If you're in a joint employer relationship or are an employee of such a relationship, there are some specific differences as it pertains to workers' compensation insurance that you need to be aware of. Knowing how it could affect you and your insurance policy is just plain good sense.
An independent insurance agent is another excellent resource when it comes to a joint employer relationship and workers' compensation. They have the knowledge and licensing to back up their advice and are prepared for your questions. So ask on.
What Is Workers' Compensation Insurance?
Workers' compensation insurance is a policy taken out by the employer and provides coverage for medical expenses arising from an at-work injury or illness. This policy will also pay for the partial wages of the injured employee or worker.
Don't be fooled, this policy is just as much for you as it is for your employees. it saves you some well-deserved funds that you no longer have to pay when you have a workers' compensation policy in place. Medical expenses from a work-related injury could put you in the poor house if serious enough, so it's best to let the professionals foot the bill.
What Is a Joint Employer?
Now for the hard stuff. When it comes to a joint employer relationship, it normally suggests that you as the employer have joined forces with what the industry refers to as a professional employer organization aka a PEO. This PEO and you are co-owners. They come on board to help your business with administrative tasks such as:
- Payroll processing
- Human resources
- Employee training
- Employee management
- Employee hiring and termination
- And even workers' compensation insurance
Essentially you and your PEO are joint employers. A PEO will take on the responsibilities of the above, and you will relinquish some of your rights as the business owner in order for the PEO to take on the responsibilities you may not want to deal with. As with anything, there is a catch — your employees are no longer your own as long as you remain with a PEO joint employer model.
They are leasing your employees back to you which makes your control factor pretty much zero until you get out of the PEO. Most PEOs lock you in with lengthy contracts that are pretty unbreakable without a large price tag attached to get out of them.
How Does Being a Joint Employer Affect Your Workers' Compensation?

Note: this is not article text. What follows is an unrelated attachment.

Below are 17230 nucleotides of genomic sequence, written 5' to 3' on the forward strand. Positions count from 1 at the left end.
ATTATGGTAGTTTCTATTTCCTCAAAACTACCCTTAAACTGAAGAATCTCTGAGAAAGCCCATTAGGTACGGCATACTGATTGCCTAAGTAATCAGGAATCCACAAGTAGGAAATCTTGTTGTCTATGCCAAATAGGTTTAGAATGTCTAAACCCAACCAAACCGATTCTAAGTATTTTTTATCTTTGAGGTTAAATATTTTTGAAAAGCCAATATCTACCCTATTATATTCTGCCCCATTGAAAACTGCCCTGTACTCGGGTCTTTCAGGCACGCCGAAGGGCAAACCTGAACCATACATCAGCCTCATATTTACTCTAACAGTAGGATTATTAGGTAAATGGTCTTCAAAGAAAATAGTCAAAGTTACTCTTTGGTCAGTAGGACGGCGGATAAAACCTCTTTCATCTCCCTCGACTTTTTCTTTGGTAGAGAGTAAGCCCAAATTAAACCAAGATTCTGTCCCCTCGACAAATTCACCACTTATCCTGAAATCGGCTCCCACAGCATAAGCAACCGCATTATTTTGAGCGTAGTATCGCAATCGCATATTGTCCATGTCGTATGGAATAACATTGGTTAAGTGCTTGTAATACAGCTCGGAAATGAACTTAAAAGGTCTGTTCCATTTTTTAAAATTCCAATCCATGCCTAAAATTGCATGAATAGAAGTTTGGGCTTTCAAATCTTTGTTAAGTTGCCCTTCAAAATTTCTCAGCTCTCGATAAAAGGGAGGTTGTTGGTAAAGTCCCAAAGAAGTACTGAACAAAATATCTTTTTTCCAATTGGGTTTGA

Being a joint employer can affect your workers' compensation insurance in a number of ways, but the most weighing factor is that your employees aren't actually considered your employees any longer. Instead, you have passed that responsibility of hiring and firing and training and all the other items that go into having employees off to the joint or co-employer usually in the form of a PEO.
Remember when leased employees were mentioned? Well, that's what they are — leased back to you to help run your business. Think of it like leasing a car. You drive it, you eat in it, you at times live in it, but at the end of the day you have to give the control back to the dealership because they technically own that vehicle.
And because you have given up control of your employees to the co-employer, your workers' compensation carrier may not be able to insure you. There are a lot of PEOs that will offer a workers' compensation market where they pool all the other co-employers together to get cheaper insurance rates. The fees that they may charge on top of getting you the lower workers' compensation rate usually outweigh the discount.
Even if you are a joint employer, you can at times still have the option of obtaining your own workers' compensation insurance through your trusted independent insurance agent. Before signing any joint employer paperwork on the dotted line, speaking with your independent insurance agent about the pros and cons of both sides would only be beneficial to your business success.
Workers' Compensation Costs When You're a Joint Employer
If you're already in a joint employer relationship, don't panic. There are still some good options, and there's always a way to make a change. Now it is true that usually your workers' compensation rates are lower with a PEO joint employer type model because the workers' compensation insurance that a PEO offers is pooled with a larger group of co-employers, and the insurance company cuts them a deal because of the volume of clientele.
However, the fees and percentage of gross annual payroll requirements they tack on almost always outweigh the discount. Now not all joint employer relationships are the same, and not all of them require that you obtain workers' compensation insurance through them, and not all of them charge astronomical fees. But being alert in your research is always a good idea before any final decision is made.
If you are already with a PEO that requires you to use their workers' compensation insurance, chat with your independent insurance agent on some alternative coverage options. There is always another option.
Benefits of an Independent Insurance Agent
An independent insurance agent can help you navigate the world of joint employer relationships, going over the pros and cons of either option and advising in a manner that best benefits you. After all, they are working for you. They have a multitude of different options when it comes to workers' compensation insurance and can aid in lighting the way to proper protection.
Not to mention they love a good challenge. So if you find yourself currently in a joint employer or PEO relationship and need some solid advice, then an independent insurance agent is a good start.